Retrofitting internal combustion engine cars to electric vehicles offers a variety of obstacles, according to a joint analysis by ETB (European Business and Technology Centre) and management consulting firm Primus Partners.
According to a report published on Thursday, the government may consider offering incentives or sponsoring programs to convert outdated cars into electric ones rather than having them scrapped. Retrofitting internal combustion engine cars to electric vehicles offers a variety of obstacles, according to a joint analysis by ETB (European Business and Technology Centre) and management consulting firm Primus Partners.
Nonetheless, it stated that these difficulties may be successfully addressed and surmounted with a concerted strategy combining corporate cooperation, government efforts, and public involvement.
The goal of India's Vehicle Scrappage Policy is to gradually replace outdated and unsafe cars with more modern, environmentally friendly models.
This policy is not just based on the age of the cars; it also takes into account the fitness and emission levels of the vehicles.
Under this strategy, passenger cars over 20 years old and commercial vehicles over 15 years old may be scrapped or have their re-registration fees doubled.
"The government should assist efforts to convert outdated cars to run on electricity or offer incentives in place of discarding them. In this manner, the life of current automobiles is prolonged," the collaborative paper stated.
The report titled 'Retrofit for a greener future: Accelerating electric vehicle adoption' also stated that retrofitting could provide a way to modernize the current fleet of vehicles while also cutting emissions and supporting the wider sustainability objectives of a circular economy.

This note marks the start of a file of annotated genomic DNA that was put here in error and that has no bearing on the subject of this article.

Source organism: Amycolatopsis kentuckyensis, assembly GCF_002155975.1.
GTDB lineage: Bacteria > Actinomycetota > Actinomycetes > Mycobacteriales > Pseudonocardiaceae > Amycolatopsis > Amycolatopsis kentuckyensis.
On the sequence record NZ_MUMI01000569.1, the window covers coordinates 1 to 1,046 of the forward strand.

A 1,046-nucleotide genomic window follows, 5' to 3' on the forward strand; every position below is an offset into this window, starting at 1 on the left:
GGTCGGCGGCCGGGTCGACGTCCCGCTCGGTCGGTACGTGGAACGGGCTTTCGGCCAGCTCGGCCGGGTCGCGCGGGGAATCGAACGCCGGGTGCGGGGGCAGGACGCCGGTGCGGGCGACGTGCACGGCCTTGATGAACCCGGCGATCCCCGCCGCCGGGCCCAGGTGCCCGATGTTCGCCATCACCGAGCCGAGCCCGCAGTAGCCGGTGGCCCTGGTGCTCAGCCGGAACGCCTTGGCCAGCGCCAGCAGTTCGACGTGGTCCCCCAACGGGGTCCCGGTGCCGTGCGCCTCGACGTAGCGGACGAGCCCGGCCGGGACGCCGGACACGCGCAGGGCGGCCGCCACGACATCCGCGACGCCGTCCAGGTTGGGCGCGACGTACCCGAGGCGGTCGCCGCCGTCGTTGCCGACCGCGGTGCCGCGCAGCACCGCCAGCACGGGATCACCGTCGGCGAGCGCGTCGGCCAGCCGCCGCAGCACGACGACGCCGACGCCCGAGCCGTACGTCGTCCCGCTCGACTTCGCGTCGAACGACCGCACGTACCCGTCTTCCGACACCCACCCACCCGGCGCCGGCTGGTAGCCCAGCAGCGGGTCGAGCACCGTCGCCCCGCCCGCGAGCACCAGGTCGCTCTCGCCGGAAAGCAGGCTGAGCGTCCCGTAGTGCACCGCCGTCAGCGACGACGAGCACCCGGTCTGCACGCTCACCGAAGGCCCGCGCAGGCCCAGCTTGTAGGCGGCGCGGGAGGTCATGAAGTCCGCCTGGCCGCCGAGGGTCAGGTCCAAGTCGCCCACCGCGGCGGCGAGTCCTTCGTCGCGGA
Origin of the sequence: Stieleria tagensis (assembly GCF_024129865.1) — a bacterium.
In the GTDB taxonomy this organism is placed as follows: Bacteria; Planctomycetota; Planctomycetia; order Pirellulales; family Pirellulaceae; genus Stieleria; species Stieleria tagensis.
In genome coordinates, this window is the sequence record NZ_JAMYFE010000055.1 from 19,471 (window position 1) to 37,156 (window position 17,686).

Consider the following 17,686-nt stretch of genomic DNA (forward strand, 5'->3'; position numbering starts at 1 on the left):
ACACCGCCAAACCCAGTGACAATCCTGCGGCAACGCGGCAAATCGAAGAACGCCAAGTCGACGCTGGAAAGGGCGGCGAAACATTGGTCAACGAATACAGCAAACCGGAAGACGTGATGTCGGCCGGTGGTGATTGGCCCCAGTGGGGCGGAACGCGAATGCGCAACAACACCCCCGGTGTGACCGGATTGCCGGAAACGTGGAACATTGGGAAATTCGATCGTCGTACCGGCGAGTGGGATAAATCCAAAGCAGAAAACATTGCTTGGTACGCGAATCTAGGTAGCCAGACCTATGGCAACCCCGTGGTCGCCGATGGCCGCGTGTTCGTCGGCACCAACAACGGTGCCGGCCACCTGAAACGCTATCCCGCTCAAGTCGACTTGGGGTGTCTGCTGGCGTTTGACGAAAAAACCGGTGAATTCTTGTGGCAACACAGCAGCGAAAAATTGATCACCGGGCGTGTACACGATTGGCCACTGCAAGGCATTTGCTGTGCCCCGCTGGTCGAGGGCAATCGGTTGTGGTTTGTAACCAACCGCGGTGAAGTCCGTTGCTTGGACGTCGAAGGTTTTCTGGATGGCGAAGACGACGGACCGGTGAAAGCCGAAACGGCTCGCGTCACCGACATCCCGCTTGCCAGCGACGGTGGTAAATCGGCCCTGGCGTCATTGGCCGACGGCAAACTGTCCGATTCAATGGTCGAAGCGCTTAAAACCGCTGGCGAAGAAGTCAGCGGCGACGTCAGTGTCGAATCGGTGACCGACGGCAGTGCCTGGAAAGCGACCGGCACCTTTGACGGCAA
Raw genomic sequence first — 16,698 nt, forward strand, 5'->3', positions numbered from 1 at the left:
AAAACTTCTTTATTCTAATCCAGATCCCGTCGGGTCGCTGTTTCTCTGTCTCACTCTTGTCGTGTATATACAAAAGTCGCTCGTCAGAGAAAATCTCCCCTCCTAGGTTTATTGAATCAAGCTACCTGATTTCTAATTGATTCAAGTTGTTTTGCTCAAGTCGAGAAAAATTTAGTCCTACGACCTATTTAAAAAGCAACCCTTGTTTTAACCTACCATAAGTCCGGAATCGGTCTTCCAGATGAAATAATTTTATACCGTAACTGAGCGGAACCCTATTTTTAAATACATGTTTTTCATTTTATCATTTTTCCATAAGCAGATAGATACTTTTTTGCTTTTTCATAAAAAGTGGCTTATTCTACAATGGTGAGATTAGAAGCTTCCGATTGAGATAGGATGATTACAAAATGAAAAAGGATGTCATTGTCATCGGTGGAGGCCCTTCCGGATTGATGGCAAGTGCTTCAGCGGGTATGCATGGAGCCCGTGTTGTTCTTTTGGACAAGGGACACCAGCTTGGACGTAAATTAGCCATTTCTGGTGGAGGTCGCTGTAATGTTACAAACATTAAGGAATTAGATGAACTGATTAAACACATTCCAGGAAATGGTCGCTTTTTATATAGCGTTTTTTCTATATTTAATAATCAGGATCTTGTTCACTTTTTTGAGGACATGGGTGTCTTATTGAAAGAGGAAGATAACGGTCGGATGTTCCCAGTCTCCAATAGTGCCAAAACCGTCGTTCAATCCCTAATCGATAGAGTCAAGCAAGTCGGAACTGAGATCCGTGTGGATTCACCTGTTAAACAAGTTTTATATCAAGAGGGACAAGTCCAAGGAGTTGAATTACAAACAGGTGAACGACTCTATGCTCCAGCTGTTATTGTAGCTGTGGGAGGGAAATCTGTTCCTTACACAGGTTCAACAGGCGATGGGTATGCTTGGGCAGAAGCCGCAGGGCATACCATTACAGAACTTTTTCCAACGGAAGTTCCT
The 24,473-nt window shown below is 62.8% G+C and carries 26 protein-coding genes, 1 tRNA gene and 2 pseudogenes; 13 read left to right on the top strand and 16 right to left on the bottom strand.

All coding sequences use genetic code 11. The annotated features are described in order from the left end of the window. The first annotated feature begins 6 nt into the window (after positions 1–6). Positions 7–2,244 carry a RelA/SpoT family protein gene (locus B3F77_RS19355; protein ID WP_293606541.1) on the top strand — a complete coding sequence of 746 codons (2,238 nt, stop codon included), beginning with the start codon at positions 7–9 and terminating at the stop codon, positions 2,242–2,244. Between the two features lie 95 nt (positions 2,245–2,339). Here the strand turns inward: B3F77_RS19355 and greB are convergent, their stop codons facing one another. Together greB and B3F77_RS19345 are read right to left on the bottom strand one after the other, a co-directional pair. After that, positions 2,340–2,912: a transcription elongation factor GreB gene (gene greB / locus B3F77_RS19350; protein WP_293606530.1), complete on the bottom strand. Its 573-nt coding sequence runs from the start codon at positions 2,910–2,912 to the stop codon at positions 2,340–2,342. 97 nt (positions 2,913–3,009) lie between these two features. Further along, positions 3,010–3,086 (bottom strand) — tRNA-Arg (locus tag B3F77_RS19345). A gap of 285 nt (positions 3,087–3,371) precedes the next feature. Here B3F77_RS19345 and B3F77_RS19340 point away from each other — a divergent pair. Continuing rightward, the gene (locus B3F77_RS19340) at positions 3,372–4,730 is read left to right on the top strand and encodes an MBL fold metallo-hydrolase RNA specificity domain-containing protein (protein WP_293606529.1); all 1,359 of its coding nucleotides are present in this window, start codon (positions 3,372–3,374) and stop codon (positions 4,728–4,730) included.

The research stressed that retrofitting is a major step towards sustainable transportation and demonstrates a commitment to environmental stewardship, stressing that it is not just a stopgap measure.
According to the analysis, the worldwide market for retrofit vehicles is expected to be valued at USD 65.94 billion in 2023 and rise at a compound yearly growth rate of 7.40% to reach USD 125.37 billion by 2032.
According to the report, medium-duty truck retrofitting typically achieves a break-even point in five years, while new electric vehicle purchases take approximately eight years. This is despite the fact that retrofitting generally offers a quicker ROI (return on investment) across all vehicle types than buying new EVs.
It said that the noticeable yearly fuel savings, which play a major role in recovering the retrofitting expenses, have an impact on this quicker reach of break-even.
In a similar vein, the study states that the break-even point for buses using modified electric cars is achieved in around four years, significantly less time than that needed for brand-new electric vehicles.
Building a strong environment for EV retrofitting becomes essential as India advances in its adherence to the Paris Agreement and its own nationally determined contributions (NDCs). According to market research, the retrofitting industry is still very young. The assessment stated that because it is easily accessible and has minimal technical complexity, it shows a great deal of potential for growth.